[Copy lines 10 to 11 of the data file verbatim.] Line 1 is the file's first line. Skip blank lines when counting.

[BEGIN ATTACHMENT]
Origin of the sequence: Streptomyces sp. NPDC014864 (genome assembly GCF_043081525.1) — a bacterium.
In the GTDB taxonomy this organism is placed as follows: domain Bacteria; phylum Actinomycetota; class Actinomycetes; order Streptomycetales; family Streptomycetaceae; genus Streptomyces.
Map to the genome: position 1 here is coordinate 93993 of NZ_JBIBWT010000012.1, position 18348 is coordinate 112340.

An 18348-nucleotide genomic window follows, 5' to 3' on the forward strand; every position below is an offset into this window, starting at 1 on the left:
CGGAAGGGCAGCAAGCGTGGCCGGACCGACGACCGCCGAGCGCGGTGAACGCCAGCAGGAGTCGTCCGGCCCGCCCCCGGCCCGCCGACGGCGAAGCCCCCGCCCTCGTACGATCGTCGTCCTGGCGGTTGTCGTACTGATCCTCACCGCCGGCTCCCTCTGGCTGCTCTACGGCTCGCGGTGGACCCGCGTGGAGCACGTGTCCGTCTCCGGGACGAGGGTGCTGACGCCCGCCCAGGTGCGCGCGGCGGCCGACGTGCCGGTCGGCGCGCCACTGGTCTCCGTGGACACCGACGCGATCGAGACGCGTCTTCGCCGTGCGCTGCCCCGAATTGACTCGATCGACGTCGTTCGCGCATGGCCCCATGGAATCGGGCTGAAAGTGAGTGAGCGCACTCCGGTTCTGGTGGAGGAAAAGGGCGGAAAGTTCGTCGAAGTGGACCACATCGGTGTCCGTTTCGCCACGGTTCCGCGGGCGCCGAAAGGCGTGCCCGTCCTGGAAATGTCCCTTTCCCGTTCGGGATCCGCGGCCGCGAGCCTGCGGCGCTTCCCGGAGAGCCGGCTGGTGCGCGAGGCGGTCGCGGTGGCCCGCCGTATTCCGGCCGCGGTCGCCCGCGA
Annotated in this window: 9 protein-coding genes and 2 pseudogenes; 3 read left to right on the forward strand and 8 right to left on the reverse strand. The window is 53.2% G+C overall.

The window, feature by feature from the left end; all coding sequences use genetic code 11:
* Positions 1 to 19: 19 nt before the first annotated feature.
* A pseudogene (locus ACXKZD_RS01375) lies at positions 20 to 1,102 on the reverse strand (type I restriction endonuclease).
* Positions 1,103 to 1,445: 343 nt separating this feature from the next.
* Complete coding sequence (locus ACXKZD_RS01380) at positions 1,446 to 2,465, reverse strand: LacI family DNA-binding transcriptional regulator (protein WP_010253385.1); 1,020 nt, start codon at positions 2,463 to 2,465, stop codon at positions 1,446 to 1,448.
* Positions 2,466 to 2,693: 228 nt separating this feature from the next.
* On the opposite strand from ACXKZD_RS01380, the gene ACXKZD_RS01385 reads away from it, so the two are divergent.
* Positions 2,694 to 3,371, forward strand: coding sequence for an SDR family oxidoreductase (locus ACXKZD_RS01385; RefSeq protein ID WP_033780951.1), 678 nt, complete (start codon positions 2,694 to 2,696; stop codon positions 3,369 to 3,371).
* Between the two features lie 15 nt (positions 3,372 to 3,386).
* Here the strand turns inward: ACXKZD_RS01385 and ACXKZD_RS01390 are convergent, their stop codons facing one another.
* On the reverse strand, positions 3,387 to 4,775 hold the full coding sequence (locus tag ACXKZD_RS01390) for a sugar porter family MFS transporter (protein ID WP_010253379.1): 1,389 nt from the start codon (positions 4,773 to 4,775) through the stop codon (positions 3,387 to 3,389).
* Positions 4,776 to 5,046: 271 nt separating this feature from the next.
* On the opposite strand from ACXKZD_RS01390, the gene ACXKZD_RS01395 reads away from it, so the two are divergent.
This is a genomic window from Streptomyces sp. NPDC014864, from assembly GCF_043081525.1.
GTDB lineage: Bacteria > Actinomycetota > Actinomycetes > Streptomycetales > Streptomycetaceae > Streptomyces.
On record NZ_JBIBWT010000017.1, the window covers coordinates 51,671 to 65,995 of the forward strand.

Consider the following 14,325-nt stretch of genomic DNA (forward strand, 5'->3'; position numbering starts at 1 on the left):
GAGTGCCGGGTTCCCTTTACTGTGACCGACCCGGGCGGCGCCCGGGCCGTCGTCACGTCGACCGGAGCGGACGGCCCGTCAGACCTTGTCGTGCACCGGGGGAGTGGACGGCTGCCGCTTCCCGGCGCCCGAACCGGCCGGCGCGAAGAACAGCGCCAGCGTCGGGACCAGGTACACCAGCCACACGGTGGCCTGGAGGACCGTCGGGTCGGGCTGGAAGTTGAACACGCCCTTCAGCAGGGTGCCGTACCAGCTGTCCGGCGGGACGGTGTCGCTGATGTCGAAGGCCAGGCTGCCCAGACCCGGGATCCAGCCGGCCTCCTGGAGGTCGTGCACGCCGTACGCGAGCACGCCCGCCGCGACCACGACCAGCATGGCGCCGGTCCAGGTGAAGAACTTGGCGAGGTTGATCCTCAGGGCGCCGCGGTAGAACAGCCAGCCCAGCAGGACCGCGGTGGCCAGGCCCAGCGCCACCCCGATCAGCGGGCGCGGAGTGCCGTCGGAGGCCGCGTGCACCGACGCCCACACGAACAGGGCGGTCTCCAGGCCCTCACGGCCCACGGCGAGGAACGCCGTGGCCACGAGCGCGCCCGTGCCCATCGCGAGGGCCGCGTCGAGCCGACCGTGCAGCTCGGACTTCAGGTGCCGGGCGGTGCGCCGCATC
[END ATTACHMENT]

* Positions 1,103 to 1,445: 343 nt separating this feature from the next.
* Complete coding sequence (locus ACXKZD_RS01380) at positions 1,446 to 2,465, reverse strand: LacI family DNA-binding transcriptional regulator (protein WP_010253385.1); 1,020 nt, start codon at positions 2,463 to 2,465, stop codon at positions 1,446 to 1,448.